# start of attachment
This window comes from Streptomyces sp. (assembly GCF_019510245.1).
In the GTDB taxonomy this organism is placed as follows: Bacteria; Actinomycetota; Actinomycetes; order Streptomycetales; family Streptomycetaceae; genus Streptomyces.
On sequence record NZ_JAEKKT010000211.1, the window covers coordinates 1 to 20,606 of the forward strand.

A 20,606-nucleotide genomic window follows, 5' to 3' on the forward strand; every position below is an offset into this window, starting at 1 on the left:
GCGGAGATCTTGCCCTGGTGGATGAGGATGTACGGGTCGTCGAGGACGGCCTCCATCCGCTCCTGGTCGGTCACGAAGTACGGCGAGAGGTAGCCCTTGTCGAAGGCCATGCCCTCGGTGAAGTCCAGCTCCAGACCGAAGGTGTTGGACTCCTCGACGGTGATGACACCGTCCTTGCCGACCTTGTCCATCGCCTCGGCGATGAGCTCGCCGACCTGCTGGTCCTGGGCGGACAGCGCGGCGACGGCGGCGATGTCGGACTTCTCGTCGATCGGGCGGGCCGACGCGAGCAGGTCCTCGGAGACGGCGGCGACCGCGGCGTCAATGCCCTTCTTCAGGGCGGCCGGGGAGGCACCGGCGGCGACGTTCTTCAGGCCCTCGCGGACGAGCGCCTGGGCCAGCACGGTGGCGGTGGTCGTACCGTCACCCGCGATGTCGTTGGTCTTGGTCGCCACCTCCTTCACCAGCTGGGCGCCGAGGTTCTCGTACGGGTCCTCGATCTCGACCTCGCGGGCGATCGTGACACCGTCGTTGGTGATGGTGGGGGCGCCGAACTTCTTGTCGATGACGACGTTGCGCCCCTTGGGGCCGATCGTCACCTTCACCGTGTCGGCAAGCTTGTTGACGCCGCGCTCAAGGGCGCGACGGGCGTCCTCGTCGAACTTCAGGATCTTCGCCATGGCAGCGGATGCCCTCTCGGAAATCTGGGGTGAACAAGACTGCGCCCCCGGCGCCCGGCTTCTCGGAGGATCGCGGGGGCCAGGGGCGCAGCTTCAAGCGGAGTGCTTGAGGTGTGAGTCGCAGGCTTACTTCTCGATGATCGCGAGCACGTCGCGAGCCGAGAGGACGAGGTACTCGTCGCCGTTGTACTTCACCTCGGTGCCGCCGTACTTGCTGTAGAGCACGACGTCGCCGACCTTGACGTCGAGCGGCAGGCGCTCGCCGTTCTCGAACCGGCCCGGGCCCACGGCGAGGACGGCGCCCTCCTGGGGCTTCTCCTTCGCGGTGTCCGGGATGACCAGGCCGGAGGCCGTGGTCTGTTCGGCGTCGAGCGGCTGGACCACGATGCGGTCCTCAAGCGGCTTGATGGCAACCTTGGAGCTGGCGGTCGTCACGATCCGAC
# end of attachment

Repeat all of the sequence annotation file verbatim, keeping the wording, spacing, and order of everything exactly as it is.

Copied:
This window comes from Streptomyces sp. (assembly GCF_019510245.1).
In the GTDB taxonomy this organism is placed as follows: Bacteria; Actinomycetota; Actinomycetes; order Streptomycetales; family Streptomycetaceae; genus Streptomyces.
On sequence record NZ_JAEKKT010000211.1, the window covers coordinates 1 to 20,606 of the forward strand.

A 20,606-nucleotide genomic window follows, 5' to 3' on the forward strand; every position below is an offset into this window, starting at 1 on the left:
GCGGAGATCTTGCCCTGGTGGATGAGGATGTACGGGTCGTCGAGGACGGCCTCCATCCGCTCCTGGTCGGTCACGAAGTACGGCGAGAGGTAGCCCTTGTCGAAGGCCATGCCCTCGGTGAAGTCCAGCTCCAGACCGAAGGTGTTGGACTCCTCGACGGTGATGACACCGTCCTTGCCGACCTTGTCCATCGCCTCGGCGATGAGCTCGCCGACCTGCTGGTCCTGGGCGGACAGCGCGGCGACGGCGGCGATGTCGGACTTCTCGTCGATCGGGCGGGCCGACGCGAGCAGGTCCTCGGAGACGGCGGCGACCGCGGCGTCAATGCCCTTCTTCAGGGCGGCCGGGGAGGCACCGGCGGCGACGTTCTTCAGGCCCTCGCGGACGAGCGCCTGGGCCAGCACGGTGGCGGTGGTCGTACCGTCACCCGCGATGTCGTTGGTCTTGGTCGCCACCTCCTTCACCAGCTGGGCGCCGAGGTTCTCGTACGGGTCCTCGATCTCGACCTCGCGGGCGATCGTGACACCGTCGTTGGTGATGGTGGGGGCGCCGAACTTCTTGTCGATGACGACGTTGCGCCCCTTGGGGCCGATCGTCACCTTCACCGTGTCGGCAAGCTTGTTGACGCCGCGCTCAAGGGCGCGACGGGCGTCCTCGTCGAACTTCAGGATCTTCGCCATGGCAGCGGATGCCCTCTCGGAAATCTGGGGTGAACAAGACTGCGCCCCCGGCGCCCGGCTTCTCGGAGGATCGCGGGGGCCAGGGGCGCAGCTTCAAGCGGAGTGCTTGAGGTGTGAGTCGCAGGCTTACTTCTCGATGATCGCGAGCACGTCGCGAGCCGAGAGGACGAGGTACTCGTCGCCGTTGTACTTCACCTCGGTGCCGCCGTACTTGCTGTAGAGCACGACGTCGCCGACCTTGACGTCGAGCGGCAGGCGCTCGCCGTTCTCGAACCGGCCCGGGCCCACGGCGAGGACGGCGCCCTCCTGGGGCTTCTCCTTCGCGGTGTCCGGGATGACCAGGCCGGAGGCCGTGGTCTGTTCGGCGTCGAGCGGCTGGACCACGATGCGGTCCTCAAGCGGCTTGATGGCAACCTTGGAGCTGGCGGTCGTCACGATCCGAC